Others cannot give a real indication as to the distance the ball would have traveled, if it has to climb a hill or bump over a base to reach it. A golfer has enough to remember with the art of swinging a club in a given direction and distance, along with a side and back, and every other spin with differing winds. This is why things go bad near the green and in sand traps. Many surface mats are covered with arrows, numbers, arcs and lines at varying distances requiring a fixed tee box as per U.S. Pat. No. 6,981,921 to Scott, January 2006, as this can greatly add to the confusion and frustration of a golfer.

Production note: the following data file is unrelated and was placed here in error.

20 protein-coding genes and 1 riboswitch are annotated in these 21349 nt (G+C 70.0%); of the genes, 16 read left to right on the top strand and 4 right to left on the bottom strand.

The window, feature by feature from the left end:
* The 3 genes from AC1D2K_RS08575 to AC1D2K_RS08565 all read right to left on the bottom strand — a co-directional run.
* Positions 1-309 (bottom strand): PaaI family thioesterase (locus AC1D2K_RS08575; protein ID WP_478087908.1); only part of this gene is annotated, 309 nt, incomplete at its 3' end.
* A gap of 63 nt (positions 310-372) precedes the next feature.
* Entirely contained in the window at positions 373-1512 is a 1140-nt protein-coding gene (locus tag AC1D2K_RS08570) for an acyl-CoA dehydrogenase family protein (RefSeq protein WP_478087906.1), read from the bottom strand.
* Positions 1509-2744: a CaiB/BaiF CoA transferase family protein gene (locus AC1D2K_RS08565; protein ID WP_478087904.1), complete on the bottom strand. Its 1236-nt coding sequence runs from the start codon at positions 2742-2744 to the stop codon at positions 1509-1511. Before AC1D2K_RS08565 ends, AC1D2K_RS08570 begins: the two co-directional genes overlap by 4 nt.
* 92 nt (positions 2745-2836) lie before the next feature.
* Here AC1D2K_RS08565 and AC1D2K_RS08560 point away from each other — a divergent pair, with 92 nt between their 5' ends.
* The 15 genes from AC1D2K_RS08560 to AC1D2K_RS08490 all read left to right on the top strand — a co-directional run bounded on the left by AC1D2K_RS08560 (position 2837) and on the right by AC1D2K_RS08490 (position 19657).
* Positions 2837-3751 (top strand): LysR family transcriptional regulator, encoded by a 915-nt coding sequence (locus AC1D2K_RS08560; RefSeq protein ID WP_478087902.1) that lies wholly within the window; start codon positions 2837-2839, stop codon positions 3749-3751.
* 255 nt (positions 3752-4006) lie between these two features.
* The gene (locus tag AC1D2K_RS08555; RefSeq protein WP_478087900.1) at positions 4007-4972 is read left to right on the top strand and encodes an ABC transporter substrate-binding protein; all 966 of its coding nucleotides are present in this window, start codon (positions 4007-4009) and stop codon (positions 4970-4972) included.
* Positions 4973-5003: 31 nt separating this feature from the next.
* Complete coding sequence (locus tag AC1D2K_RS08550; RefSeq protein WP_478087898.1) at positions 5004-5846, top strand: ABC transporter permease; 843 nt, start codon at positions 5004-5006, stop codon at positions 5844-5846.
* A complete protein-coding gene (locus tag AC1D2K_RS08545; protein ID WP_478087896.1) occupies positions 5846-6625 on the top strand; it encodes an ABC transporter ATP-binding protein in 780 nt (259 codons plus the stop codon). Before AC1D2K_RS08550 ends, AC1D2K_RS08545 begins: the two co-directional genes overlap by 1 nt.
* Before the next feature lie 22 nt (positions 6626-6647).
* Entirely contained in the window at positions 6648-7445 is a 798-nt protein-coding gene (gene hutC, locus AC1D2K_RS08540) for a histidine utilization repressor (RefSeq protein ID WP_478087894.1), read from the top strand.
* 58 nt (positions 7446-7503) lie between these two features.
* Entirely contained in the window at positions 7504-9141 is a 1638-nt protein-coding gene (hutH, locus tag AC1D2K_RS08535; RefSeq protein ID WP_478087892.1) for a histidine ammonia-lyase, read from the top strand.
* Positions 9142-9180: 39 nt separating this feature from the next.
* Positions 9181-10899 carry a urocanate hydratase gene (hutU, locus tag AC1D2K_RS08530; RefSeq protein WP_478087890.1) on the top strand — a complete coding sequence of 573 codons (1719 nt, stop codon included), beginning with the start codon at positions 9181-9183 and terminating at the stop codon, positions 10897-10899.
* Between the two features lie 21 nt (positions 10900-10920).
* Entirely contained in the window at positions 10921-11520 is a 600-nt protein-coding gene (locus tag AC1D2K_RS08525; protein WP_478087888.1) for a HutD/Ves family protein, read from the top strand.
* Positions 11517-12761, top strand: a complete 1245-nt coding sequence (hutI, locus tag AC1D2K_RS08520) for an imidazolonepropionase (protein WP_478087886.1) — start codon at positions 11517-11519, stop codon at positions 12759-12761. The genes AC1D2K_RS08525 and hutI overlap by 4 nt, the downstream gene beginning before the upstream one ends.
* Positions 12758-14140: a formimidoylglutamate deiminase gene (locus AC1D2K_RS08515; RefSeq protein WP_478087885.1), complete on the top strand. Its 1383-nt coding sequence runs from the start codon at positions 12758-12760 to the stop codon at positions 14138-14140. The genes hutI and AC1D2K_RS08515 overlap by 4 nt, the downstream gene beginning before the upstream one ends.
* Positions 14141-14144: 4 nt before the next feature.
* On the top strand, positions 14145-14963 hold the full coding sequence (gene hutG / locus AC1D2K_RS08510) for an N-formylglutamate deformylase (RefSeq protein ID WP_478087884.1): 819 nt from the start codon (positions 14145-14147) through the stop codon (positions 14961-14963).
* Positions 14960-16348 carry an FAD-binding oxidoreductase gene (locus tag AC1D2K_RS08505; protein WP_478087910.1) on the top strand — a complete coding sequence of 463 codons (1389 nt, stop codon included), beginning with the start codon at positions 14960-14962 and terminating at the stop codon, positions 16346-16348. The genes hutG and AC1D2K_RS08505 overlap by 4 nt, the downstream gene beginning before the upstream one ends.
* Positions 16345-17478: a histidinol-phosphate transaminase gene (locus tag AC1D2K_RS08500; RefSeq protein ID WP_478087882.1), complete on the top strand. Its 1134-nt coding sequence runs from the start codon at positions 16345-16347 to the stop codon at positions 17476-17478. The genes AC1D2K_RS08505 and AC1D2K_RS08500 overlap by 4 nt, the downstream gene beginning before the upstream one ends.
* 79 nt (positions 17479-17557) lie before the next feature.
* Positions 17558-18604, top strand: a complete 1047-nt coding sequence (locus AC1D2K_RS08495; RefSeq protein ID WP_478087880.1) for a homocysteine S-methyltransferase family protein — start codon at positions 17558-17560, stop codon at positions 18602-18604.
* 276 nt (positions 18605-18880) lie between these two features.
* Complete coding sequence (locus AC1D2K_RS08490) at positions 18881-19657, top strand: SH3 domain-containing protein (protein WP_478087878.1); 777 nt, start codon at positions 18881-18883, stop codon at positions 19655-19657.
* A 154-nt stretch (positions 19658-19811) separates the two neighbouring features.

Some inventors presume to tell how different strokes are made and what conditions to make them, which should be left to the local teaching professional, as conditions vary from course to course and State to State. It is difficult enough to understand the fundamentals of golf, not as per U.S. Pat. No. 6,739,980 to Scott, May 2004.

SUMMARY OF THE INVENTION

It is a known fact that the leading edge of an iron can be open closed or perpendicular to the line to the hole therefore it simpler to describe the putting stroke to give some semblance of order when describing the advantages of this invention.